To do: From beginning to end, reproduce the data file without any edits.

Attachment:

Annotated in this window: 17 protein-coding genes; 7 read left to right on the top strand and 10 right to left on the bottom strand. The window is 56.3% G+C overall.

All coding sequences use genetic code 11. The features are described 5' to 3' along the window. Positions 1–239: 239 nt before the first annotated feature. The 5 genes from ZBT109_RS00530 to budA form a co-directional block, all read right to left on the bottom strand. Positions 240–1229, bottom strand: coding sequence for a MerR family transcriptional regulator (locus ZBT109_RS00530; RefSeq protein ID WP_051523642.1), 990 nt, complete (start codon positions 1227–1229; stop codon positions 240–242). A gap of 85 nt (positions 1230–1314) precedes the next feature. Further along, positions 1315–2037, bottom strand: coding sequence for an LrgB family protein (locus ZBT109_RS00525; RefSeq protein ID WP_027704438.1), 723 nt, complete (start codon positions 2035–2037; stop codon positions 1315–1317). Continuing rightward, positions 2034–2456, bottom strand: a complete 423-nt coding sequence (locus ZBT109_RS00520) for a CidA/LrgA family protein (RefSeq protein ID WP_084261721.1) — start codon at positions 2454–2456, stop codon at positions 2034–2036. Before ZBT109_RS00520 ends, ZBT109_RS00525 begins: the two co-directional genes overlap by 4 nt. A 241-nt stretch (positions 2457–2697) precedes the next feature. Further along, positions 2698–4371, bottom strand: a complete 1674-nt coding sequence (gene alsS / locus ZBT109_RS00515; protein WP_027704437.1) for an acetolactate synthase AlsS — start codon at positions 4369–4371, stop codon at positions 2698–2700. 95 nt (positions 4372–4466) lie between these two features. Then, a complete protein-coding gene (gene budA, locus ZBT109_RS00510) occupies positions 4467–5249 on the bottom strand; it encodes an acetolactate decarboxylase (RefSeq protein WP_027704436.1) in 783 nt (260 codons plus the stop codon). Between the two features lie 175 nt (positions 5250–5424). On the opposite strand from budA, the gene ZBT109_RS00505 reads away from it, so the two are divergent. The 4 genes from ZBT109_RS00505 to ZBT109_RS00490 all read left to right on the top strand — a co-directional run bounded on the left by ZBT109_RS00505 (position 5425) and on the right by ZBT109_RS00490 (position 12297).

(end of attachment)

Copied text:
Annotated in this window: 17 protein-coding genes; 7 read left to right on the top strand and 10 right to left on the bottom strand. The window is 56.3% G+C overall.

All coding sequences use genetic code 11. The features are described 5' to 3' along the window. Positions 1–239: 239 nt before the first annotated feature. The 5 genes from ZBT109_RS00530 to budA form a co-directional block, all read right to left on the bottom strand. Positions 240–1229, bottom strand: coding sequence for a MerR family transcriptional regulator (locus ZBT109_RS00530; RefSeq protein ID WP_051523642.1), 990 nt, complete (start codon positions 1227–1229; stop codon positions 240–242). A gap of 85 nt (positions 1230–1314) precedes the next feature. Further along, positions 1315–2037, bottom strand: coding sequence for an LrgB family protein (locus ZBT109_RS00525; RefSeq protein ID WP_027704438.1), 723 nt, complete (start codon positions 2035–2037; stop codon positions 1315–1317). Continuing rightward, positions 2034–2456, bottom strand: a complete 423-nt coding sequence (locus ZBT109_RS00520) for a CidA/LrgA family protein (RefSeq protein ID WP_084261721.1) — start codon at positions 2454–2456, stop codon at positions 2034–2036. Before ZBT109_RS00520 ends, ZBT109_RS00525 begins: the two co-directional genes overlap by 4 nt. A 241-nt stretch (positions 2457–2697) precedes the next feature. Further along, positions 2698–4371, bottom strand: a complete 1674-nt coding sequence (gene alsS / locus ZBT109_RS00515; protein WP_027704437.1) for an acetolactate synthase AlsS — start codon at positions 4369–4371, stop codon at positions 2698–2700. 95 nt (positions 4372–4466) lie between these two features. Then, a complete protein-coding gene (gene budA, locus ZBT109_RS00510) occupies positions 4467–5249 on the bottom strand; it encodes an acetolactate decarboxylase (RefSeq protein WP_027704436.1) in 783 nt (260 codons plus the stop codon). Between the two features lie 175 nt (positions 5250–5424). On the opposite strand from budA, the gene ZBT109_RS00505 reads away from it, so the two are divergent. The 4 genes from ZBT109_RS00505 to ZBT109_RS00490 all read left to right on the top strand — a co-directional run bounded on the left by ZBT109_RS00505 (position 5425) and on the right by ZBT109_RS00490 (position 12297).